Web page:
Up at the O2, London (174 feet tall), Opened June 21. This summer, Londoners are being given the opportunity to climb an icon with this ambitious new attraction combining an exhilarating active outdoor challenge with a completely different perspective on the capital. The 90-minute experience takes visitors on an uplifting guided expedition across the roof of The O2 via a tensile fabric walkway suspended 174 feet above ground level. An observation platform at the summit will enable climbers to take in outstanding 360 degree views of the city and its many landmarks, including the Olympic Park, Thames Barrier, The Shard, Historic Royal Greenwich and Canary Wharf, before descending back to base.

Weymouth SEA LIFE Tower, Dorset (174 feet tall), Opened June 22. Situated along one of England’s most scenic stretches of coastland, Weymouth Bay is also home to some of the country’s best sailing waters and will host the Olympic and Paralympic sailing competitions this summer. Soaring high above England’s first natural World Heritage Site the Weymouth SEA LIFE Tower rotates a full 360 degrees for spectacular view of the Jurassic coastline, Chesil Beach and the island of Portland.


last looks: glasgow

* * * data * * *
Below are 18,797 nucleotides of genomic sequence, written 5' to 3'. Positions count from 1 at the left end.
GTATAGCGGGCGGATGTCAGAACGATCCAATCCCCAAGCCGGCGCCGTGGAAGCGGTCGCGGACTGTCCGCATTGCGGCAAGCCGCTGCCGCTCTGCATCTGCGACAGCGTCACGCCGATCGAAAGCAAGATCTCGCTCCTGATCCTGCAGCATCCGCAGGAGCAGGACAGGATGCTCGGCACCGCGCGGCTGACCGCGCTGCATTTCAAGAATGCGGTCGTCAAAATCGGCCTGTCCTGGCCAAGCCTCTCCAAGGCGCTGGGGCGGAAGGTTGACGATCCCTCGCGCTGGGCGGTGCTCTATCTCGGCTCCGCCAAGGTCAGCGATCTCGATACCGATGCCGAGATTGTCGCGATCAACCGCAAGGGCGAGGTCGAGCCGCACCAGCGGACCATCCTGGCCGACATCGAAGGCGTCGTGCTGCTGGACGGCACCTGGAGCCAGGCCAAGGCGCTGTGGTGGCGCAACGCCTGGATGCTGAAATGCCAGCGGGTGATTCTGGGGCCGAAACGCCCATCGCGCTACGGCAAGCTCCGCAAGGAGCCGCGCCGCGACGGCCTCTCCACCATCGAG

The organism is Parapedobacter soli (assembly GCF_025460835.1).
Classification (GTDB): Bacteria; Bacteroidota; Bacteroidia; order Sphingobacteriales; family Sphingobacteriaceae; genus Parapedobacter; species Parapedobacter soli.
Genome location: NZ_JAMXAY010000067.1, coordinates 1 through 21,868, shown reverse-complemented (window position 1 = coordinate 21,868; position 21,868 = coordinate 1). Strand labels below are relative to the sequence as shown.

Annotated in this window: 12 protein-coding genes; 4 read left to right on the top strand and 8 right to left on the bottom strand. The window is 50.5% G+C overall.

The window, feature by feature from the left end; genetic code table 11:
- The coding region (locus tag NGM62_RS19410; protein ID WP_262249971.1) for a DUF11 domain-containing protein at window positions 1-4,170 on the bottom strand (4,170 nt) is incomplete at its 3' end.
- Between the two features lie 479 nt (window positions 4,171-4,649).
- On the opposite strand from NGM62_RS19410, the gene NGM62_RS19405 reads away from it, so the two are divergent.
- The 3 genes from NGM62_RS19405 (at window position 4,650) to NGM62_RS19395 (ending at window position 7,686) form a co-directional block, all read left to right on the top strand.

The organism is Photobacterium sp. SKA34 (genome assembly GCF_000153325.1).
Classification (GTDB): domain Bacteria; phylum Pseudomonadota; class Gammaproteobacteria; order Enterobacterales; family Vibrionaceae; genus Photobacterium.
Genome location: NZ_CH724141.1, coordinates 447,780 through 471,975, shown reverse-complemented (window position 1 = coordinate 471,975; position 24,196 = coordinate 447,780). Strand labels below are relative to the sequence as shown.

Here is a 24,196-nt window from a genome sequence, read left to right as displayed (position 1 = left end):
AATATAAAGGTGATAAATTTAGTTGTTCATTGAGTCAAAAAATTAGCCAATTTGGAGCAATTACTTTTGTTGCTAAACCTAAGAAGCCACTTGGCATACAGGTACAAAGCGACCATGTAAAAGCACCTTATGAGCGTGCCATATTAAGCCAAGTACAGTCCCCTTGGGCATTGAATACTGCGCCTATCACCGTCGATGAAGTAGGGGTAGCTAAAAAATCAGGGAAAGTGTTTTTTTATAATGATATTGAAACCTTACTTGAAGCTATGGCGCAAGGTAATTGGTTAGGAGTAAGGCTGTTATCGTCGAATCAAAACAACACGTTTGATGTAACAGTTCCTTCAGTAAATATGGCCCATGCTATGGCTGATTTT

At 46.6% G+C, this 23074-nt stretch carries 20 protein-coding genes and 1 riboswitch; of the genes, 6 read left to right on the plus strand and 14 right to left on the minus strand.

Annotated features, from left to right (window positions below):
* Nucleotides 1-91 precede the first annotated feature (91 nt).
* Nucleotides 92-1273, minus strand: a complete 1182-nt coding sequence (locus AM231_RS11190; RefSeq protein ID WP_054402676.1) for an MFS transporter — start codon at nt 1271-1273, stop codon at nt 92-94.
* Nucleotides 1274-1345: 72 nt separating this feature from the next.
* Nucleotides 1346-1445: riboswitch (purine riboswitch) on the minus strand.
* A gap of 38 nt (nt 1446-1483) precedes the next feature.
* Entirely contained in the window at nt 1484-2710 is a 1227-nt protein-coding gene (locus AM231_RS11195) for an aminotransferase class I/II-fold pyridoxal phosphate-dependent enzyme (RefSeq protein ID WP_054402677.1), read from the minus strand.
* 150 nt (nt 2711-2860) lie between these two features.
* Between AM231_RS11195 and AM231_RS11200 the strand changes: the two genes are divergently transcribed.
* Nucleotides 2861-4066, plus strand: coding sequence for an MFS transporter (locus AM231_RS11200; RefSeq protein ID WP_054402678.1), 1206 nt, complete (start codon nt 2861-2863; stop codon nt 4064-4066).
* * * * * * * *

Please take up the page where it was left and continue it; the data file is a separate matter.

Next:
My last full day in Scotland is an abbreviated – if typically Scottish – one, marked by lashing rain. (It is the first real rain since I arrived in the UK, incidentally, so I really cannot complain.) I part ways with my friends in Paisley – they have an epic 10-hour drive south to Cardiff – and make my way to the modish Malmaison on Blythswood Square in central Glasgow. Tomorrow’s flight is an early one, so I take advantage of the persistent mizzle to pack (then repack) my accumulated bits and pieces in anticipation of an early dinner and even earlier start. Mission quickly accomplished, I couldn’t let an afternoon in the city pass without a good dose of Charles Rennie Mackintosh. It seemed fitting to revisit a pair of nearby architectural triumphs, one high and one low: the glorious Glasgow School of Art and the delicious Willow Tea Rooms. As has so often happened to me in this city, one appetite was spoiled and another thoroughly whetted.